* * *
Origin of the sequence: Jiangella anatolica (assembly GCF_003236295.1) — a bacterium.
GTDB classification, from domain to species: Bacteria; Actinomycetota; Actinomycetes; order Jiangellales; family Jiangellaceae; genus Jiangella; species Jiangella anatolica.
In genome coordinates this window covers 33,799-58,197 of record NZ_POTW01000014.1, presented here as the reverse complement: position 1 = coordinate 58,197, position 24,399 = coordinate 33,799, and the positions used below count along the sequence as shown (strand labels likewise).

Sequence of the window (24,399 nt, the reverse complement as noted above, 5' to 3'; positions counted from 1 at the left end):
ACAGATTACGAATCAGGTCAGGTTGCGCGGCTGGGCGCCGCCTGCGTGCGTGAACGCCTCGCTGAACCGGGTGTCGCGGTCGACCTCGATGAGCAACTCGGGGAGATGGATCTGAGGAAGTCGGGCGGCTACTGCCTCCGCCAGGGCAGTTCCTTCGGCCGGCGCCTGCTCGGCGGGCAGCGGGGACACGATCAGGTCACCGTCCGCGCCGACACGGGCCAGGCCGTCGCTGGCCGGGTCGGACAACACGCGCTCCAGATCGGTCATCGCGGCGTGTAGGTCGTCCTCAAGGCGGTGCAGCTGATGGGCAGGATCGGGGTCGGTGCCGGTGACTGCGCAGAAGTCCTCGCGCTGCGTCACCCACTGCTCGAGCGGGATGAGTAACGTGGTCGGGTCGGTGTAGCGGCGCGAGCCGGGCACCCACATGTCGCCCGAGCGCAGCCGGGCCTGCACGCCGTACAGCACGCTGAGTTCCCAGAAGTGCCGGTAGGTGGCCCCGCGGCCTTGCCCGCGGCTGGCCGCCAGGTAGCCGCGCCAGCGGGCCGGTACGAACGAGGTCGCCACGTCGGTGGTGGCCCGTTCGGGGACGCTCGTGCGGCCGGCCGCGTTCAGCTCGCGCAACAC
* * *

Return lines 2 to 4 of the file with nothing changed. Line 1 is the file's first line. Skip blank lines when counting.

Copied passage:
GTDB classification, from domain to species: Bacteria; Actinomycetota; Actinomycetes; order Jiangellales; family Jiangellaceae; genus Jiangella; species Jiangella anatolica.
In genome coordinates this window covers 33,799-58,197 of record NZ_POTW01000014.1, presented here as the reverse complement: position 1 = coordinate 58,197, position 24,399 = coordinate 33,799, and the positions used below count along the sequence as shown (strand labels likewise).

Sequence of the window (24,399 nt, the reverse complement as noted above, 5' to 3'; positions counted from 1 at the left end):